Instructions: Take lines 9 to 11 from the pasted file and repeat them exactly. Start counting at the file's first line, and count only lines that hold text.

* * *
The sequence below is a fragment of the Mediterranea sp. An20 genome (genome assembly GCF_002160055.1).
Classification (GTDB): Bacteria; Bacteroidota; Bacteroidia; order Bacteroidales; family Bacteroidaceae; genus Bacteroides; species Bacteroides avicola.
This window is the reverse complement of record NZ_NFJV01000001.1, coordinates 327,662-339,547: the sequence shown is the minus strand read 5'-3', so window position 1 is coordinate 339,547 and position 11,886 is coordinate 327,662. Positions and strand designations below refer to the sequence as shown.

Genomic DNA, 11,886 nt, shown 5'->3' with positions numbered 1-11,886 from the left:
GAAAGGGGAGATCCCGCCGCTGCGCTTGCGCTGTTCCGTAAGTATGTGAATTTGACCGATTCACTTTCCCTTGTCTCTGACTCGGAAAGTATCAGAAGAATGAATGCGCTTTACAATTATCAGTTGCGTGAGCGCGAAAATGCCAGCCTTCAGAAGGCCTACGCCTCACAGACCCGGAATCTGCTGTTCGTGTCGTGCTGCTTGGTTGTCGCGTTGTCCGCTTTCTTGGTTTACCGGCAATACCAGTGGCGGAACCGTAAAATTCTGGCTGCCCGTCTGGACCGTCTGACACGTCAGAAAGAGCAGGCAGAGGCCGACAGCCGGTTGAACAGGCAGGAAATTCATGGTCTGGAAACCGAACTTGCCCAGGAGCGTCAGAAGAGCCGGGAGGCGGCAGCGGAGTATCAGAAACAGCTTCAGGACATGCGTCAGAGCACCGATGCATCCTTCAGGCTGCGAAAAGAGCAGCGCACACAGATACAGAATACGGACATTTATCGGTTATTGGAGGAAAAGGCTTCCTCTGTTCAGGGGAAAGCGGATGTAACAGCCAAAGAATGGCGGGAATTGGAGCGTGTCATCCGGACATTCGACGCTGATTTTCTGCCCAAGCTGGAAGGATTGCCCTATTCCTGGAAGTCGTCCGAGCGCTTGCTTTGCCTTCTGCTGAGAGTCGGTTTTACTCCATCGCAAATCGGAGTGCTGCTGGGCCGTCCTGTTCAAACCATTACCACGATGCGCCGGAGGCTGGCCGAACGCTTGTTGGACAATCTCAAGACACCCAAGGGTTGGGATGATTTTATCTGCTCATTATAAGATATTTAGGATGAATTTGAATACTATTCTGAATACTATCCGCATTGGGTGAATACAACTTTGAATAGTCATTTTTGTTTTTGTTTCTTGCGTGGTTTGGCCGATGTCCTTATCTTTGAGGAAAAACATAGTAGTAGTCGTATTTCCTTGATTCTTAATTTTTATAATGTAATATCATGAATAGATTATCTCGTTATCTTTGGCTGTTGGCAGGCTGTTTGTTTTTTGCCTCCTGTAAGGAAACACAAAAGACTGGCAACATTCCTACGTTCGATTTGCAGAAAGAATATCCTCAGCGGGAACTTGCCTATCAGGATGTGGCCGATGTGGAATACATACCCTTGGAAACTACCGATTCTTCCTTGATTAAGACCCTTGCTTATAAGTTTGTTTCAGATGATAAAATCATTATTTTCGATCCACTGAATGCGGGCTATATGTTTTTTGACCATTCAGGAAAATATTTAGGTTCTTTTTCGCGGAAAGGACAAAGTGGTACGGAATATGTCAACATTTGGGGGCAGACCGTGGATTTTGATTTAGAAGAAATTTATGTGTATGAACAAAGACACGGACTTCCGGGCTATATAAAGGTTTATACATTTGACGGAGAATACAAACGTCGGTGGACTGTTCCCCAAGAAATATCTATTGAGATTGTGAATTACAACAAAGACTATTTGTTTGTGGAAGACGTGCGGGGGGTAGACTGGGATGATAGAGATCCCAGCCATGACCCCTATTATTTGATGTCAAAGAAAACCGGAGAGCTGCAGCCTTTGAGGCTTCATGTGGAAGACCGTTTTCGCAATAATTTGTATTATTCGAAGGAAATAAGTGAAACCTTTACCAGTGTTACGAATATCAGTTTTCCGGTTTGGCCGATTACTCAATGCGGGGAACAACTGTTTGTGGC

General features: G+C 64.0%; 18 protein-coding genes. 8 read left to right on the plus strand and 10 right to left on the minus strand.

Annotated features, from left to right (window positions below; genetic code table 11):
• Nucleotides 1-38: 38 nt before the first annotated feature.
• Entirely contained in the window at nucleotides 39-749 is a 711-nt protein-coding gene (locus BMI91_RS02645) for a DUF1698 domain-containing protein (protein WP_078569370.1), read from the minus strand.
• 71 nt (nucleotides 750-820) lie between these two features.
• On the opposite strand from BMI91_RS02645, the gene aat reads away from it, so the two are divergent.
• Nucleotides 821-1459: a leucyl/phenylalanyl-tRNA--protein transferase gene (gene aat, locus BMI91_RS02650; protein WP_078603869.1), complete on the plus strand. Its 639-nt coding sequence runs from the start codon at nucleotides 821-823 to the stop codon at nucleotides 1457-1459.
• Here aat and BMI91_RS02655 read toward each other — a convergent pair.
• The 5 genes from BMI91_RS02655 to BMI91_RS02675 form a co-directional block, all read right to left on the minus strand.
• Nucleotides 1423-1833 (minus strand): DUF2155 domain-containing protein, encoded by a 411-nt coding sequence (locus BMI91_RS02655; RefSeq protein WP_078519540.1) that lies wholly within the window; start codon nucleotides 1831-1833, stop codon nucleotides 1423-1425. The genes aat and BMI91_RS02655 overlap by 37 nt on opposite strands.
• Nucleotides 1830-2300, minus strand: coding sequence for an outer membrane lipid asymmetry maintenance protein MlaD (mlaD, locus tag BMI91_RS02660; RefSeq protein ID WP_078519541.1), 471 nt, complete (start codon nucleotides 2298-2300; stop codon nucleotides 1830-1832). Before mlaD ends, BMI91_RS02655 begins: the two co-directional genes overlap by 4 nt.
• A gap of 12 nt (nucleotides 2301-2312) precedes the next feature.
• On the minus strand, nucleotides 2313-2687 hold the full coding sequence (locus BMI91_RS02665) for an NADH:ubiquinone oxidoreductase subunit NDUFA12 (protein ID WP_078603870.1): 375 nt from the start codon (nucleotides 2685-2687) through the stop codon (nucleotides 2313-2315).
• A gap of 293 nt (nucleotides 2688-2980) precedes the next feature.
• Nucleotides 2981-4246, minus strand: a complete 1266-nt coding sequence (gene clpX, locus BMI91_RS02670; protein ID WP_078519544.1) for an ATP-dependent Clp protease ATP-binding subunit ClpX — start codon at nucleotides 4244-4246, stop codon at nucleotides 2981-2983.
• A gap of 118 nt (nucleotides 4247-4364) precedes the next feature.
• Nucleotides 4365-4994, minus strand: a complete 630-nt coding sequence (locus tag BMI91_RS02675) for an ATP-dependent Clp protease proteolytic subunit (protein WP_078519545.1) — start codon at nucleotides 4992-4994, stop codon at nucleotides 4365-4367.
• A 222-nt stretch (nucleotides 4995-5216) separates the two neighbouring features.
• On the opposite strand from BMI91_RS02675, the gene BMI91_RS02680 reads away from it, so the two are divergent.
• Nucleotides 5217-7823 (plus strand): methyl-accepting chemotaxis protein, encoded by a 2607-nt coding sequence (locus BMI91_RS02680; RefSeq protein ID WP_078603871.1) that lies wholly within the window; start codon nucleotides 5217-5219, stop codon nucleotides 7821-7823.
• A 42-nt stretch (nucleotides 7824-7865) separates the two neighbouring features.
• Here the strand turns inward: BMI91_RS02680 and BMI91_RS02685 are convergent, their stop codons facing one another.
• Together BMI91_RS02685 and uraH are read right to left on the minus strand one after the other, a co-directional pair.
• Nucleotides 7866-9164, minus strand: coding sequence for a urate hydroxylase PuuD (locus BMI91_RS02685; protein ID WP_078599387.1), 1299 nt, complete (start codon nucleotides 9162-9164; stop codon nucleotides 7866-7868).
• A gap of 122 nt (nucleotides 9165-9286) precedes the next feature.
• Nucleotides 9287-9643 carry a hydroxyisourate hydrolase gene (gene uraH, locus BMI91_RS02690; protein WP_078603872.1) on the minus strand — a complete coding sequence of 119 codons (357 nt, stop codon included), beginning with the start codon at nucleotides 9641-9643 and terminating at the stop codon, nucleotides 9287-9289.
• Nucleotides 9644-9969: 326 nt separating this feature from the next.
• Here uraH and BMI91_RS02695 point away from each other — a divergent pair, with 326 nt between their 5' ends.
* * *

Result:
• Entirely contained in the window at nucleotides 39-749 is a 711-nt protein-coding gene (locus BMI91_RS02645) for a DUF1698 domain-containing protein (protein WP_078569370.1), read from the minus strand.
• 71 nt (nucleotides 750-820) lie between these two features.
• On the opposite strand from BMI91_RS02645, the gene aat reads away from it, so the two are divergent.